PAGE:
Snoring is one of those issues that is less a problem for the snorer and more for the people they love. Often, the snorer is sleeping fine, while the rest of the family lies awake praying for morning. Snoring is annoying for everyone else, though usually harmless. More often than not, snoring is simply an annoyance for both you and your partner, which can interrupt both of your sleeps.
Snoring is caused by soft tissues in the nose and throat vibrating from turbulent air breathed through narrowed pathways. Simply, this means that your throat and nose are vibrating because the airways are getting blocked. There are several causes of snoring, like alcohol use or age, that can easily be cut out. But there are also some lifestyle changes you can make that will almost certainly help.
One common cause of snoring is excessive weight. While snoring can affect people of all sizes, gaining weight puts more pressure on the airways in your neck, causing the airways to collapse enough to cause snoring. This is especially true if your neck is 17 inches in diameter or more.
Snoring caused by obesity can be a bit of a vicious cycle. If you’re overweight and snoring, it can lead to a loss of sleep, which can lead to significant weight gain.
Snoring caused by obesity can be a bit of a vicious cycle. If you’re overweight and snoring, it can lead to a loss of sleep. A lack of sleep, in turn, can lead to significant weight gain. This puts you further in the hole for snoring and losing sleep. As you lose weight, the pressure on your airways lessens, lowering the chances of blocked passages. So, besides simply being healthier, losing weight can help you stop snoring — giving you and your family respite at night.
Change How You Sleep
Another cause of snoring that many people overlook is how you sleep. The position in which you sleep can make snoring more likely. Specifically, lying flat on your back can cause snoring in people who are prone to it. This is due to pressure on the tongue and soft palate collapsing back, partially blocking the airways.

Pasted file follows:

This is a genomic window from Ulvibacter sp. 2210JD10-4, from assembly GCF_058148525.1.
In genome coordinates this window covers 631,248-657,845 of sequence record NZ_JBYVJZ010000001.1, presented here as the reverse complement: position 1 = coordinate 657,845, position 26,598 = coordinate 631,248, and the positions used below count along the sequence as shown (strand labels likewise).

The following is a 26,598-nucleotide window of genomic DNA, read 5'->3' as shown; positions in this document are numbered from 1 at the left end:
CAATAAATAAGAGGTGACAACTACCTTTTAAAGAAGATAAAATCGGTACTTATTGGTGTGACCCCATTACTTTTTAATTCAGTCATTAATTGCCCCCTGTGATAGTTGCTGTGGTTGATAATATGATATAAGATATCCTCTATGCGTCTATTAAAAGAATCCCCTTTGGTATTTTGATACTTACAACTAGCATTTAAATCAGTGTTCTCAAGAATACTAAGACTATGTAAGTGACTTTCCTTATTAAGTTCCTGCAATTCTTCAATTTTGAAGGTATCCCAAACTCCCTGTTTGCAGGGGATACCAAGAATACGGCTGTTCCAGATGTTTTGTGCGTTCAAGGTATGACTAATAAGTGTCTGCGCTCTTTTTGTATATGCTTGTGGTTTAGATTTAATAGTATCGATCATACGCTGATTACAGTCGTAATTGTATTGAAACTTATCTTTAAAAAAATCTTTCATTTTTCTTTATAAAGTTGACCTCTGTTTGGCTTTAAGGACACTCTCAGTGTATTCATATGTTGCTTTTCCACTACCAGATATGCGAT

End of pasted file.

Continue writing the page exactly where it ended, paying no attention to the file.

Better body position can prevent your tongue and soft palate from collapsing backward and blocking the airflow.
There’s a simple way you can alleviate this issue: Lay on your side. Better body position can prevent your tongue and soft palate from collapsing backward and blocking the airflow. It may be simple to say that now, but, obviously, in the middle of the night, you may not be able to control how you sleep. You may shift onto your back without consciously doing it.
To prevent this, people have come up with many clever solutions. One way is to place a body pillow behind you, preventing you from rolling onto your back. Or, you can purchase an anti-snoring pillow. Another way people keep off their backs is by making it uncomfortable. For example, wear a pocketed shirt backwards and place a tennis ball in the pocket. This’ll make it uncomfortable to lay on your back, causing you to roll back on your side.
Not all the causes of snoring are obvious, however. One such surprising cause is dehydration. If you’re not drinking enough liquid throughout the day, it may lead to snoring. If your throat and soft palate are dry, it can cause mucous membranes to become sticky. This can make tissues within the airways stick together, causing the blockage that leads to snoring.
This should be an easy fix. By properly hydrating, you should be able to prevent dehydration-related snoring. Just make sure you’re getting enough water throughout the day. Some experts believe that an adequate amount is roughly a half gallon or two liters, but truly, you should drink water whenever you’re thirsty. It may also help you to keep a glass of water next to your bed so you can have a sip should you wake up thirsty.
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These causes aren’t mutually exclusive. Instead, your snoring can be a combination of all three. It could also be any assortment of causes, from congestion to indulging in alcohol. Also, the occasional snoring isn’t usually a true health concern. It’s when it becomes habitual that snoring can ruin your, and your family’s, sleep.
Habitual snoring can also be symptomatic of an underlying condition. You should visit the doctor if you display any of the signs of sleep apnea.
However, habitual snoring can also be symptomatic of an underlying condition. You should visit the doctor if you display any of the signs of sleep apnea or the snoring becomes a regular occurrence. If you’re exhibiting any signs of sleep loss, like irritability or falling asleep during the day, it may also be worth scheduling a doctor’s appointment.
Snoring doesn’t have to ruin another night. Get proactive and finally get that sleep you’ve been craving!